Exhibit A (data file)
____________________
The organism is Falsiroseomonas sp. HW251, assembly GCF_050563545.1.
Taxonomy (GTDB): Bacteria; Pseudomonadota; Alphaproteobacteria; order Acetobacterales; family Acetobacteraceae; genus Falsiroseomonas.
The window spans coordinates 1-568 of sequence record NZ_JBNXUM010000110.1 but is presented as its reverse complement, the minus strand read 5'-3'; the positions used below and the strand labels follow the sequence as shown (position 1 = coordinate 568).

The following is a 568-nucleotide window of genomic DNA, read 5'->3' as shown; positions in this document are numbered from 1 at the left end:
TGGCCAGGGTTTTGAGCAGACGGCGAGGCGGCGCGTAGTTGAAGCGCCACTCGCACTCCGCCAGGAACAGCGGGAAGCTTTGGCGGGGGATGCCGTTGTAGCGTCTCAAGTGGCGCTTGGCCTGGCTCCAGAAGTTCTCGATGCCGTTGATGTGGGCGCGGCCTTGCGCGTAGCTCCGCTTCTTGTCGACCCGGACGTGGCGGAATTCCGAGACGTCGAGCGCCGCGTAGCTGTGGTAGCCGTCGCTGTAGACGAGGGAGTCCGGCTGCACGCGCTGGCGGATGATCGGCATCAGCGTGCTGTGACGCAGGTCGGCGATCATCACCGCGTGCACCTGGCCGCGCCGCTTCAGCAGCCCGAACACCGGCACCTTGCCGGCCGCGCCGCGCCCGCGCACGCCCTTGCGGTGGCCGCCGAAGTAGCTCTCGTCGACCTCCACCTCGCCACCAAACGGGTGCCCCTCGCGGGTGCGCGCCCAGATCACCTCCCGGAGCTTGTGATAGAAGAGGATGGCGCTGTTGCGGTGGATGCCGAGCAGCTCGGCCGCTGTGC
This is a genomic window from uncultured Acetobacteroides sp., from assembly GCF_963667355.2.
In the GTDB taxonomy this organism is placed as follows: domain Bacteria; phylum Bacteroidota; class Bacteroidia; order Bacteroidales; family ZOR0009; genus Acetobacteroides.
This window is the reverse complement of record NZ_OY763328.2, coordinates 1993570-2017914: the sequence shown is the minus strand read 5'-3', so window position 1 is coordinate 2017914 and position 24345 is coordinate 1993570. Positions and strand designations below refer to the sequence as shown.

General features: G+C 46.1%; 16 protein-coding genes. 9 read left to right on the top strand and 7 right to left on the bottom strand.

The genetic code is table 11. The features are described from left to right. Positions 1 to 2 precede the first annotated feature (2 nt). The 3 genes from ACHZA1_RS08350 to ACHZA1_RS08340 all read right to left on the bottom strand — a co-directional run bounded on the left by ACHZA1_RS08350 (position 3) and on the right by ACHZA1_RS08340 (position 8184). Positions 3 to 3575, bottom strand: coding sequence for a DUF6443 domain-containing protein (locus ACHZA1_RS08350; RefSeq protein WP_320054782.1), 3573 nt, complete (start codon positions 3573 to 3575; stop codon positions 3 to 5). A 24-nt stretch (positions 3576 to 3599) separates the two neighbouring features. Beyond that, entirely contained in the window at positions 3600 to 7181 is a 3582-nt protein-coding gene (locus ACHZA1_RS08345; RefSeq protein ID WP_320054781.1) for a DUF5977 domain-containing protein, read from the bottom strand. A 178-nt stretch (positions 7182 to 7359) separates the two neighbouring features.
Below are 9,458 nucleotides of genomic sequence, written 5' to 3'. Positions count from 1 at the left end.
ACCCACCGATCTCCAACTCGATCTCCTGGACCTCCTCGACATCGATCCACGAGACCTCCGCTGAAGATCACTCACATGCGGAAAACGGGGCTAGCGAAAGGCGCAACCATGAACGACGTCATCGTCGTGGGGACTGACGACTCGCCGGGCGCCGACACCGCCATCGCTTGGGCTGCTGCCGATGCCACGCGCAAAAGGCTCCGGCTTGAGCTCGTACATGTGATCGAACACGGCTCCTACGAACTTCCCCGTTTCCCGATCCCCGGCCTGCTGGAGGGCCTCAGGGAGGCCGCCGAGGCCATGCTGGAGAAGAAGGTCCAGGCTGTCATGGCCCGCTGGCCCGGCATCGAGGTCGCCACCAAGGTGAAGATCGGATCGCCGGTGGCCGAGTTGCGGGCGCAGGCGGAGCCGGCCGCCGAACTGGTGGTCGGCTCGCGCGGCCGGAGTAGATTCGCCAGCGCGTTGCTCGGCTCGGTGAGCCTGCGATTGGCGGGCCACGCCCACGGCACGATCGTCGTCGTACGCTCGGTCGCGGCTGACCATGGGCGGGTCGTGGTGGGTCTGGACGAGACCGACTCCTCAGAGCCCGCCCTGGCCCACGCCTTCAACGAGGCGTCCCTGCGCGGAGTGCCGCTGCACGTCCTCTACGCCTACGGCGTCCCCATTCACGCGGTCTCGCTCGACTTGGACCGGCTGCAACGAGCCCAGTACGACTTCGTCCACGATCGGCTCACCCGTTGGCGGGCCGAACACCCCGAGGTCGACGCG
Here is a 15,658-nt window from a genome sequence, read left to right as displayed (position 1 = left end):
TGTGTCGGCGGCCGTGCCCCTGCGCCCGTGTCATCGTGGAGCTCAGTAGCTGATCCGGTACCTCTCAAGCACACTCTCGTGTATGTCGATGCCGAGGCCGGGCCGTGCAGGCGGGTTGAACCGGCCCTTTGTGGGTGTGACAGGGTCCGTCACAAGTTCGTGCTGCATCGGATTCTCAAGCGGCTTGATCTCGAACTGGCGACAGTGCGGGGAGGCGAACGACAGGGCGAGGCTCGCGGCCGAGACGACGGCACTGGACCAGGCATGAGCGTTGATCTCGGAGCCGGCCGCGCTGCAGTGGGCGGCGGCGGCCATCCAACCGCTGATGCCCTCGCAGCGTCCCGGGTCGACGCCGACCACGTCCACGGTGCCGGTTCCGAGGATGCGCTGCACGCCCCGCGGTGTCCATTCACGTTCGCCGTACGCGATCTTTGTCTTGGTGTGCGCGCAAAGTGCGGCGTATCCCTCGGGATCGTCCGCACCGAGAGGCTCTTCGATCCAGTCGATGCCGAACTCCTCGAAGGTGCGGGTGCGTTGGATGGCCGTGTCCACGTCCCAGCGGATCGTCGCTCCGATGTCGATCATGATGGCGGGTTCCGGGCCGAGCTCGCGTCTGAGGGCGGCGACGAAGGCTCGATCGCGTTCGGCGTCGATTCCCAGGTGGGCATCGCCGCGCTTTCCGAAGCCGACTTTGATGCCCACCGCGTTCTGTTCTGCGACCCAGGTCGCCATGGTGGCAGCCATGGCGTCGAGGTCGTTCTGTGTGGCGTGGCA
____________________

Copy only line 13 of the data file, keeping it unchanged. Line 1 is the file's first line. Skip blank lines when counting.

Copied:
Here is a 15,658-nt window from a genome sequence, read left to right as displayed (position 1 = left end):